Hollies at a Glance (ENH42/MG021)

Figure 3.  Holly berries attract birds and add color to the winter landscape.Hollies are reliable, low-maintenance plants for Florida landscapes. Diverse sizes, forms, and textures exist, ranging from large trees to dwarf shrubs. Some hollies can be used as informal or formal hedges or as foundation plants, while others make beautiful accent or specimen plants. Many are valued for their colorful berries, which provide food for birds and brighten the fall and winter seasons. Several hollies are native to Florida. This 5-page fact sheet includes a list of dozens of popular hollies sold in Florida. Written by Sydney Park Brown, Dewayne L. Ingram, and William E. Barrick, and published by the UF Department of Environmental Horticulture, March 2012.

Fire in the Wildland-Urban Interface: Selecting Firewise Shrubs to Reduce Wildfire Risk (FOR272/FR334)

first page of full-color pdfIn areas with moderate to high risk of fire, shrubs may put your home at risk. This 10-page, full-color, illustrated guide presents 34 species organized by flammability, to help you select and place shrubs in your landscape to minimize the risk of wildfire. Written by Annie Hermansen-Baez, Wayne C. Zipperer, Alan J. Long, Anna L. Behm, Dawn McKinstry, and Anne Andreu, and published by the UF Department of School of Forest Resources and Conservation, July 2011.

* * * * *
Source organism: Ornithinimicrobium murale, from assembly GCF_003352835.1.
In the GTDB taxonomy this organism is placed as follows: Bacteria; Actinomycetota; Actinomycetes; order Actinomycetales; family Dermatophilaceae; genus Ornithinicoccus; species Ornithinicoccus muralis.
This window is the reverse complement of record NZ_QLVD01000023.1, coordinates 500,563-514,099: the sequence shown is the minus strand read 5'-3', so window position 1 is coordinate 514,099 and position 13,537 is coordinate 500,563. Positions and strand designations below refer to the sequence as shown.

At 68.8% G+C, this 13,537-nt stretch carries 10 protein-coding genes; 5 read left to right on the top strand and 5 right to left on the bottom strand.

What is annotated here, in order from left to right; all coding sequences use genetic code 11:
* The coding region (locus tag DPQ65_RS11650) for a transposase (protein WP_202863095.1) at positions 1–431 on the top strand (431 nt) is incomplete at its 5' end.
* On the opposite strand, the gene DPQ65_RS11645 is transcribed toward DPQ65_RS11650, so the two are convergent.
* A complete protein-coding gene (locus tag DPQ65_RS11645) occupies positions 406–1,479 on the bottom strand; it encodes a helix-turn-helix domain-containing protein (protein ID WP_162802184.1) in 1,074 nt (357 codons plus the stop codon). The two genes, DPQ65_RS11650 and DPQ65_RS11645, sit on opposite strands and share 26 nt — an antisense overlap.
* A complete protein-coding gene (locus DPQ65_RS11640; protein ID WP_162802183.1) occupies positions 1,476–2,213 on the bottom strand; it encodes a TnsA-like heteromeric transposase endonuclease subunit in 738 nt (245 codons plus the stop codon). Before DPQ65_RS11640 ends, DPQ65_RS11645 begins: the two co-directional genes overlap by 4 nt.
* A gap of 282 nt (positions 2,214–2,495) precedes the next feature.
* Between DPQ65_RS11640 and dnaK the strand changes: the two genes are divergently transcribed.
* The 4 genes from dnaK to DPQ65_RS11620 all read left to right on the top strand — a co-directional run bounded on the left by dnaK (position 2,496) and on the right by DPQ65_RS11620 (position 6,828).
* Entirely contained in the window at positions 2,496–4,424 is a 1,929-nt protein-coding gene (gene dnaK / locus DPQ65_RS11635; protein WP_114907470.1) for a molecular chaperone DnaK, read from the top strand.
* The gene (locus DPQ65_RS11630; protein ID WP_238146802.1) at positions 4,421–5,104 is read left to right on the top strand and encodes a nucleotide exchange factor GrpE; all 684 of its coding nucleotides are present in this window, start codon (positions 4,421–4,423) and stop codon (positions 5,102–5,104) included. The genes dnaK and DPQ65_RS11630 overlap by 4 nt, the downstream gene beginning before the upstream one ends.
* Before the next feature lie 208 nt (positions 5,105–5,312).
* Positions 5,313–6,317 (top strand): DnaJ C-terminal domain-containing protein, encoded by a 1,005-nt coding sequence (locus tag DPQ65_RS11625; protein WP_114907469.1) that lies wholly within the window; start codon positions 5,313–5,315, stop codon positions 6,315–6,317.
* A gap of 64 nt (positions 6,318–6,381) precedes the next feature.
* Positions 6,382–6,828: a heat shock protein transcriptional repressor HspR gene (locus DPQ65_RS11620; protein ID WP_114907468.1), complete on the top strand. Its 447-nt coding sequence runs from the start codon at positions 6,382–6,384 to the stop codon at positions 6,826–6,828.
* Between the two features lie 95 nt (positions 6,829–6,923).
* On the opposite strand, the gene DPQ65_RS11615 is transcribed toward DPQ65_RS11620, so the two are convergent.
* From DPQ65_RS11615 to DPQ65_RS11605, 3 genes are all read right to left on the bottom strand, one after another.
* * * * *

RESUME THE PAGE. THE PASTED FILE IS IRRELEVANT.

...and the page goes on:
ENH117/MG347 Florida Coonties and Atala Butterflies

Revised! ENH117, a 10-page illustrated fact sheet by Daniel F. Culbert, describes this unusual native cycad — its habitat and range, description, nonlandscape uses, landscape characteristics and uses, propagation and pest management — and the rare atala butterfly for which it is the sole host — legal status, management, and atala gardening. Includes references. Published by the UF Department of Environmental Horticulture, March 2010.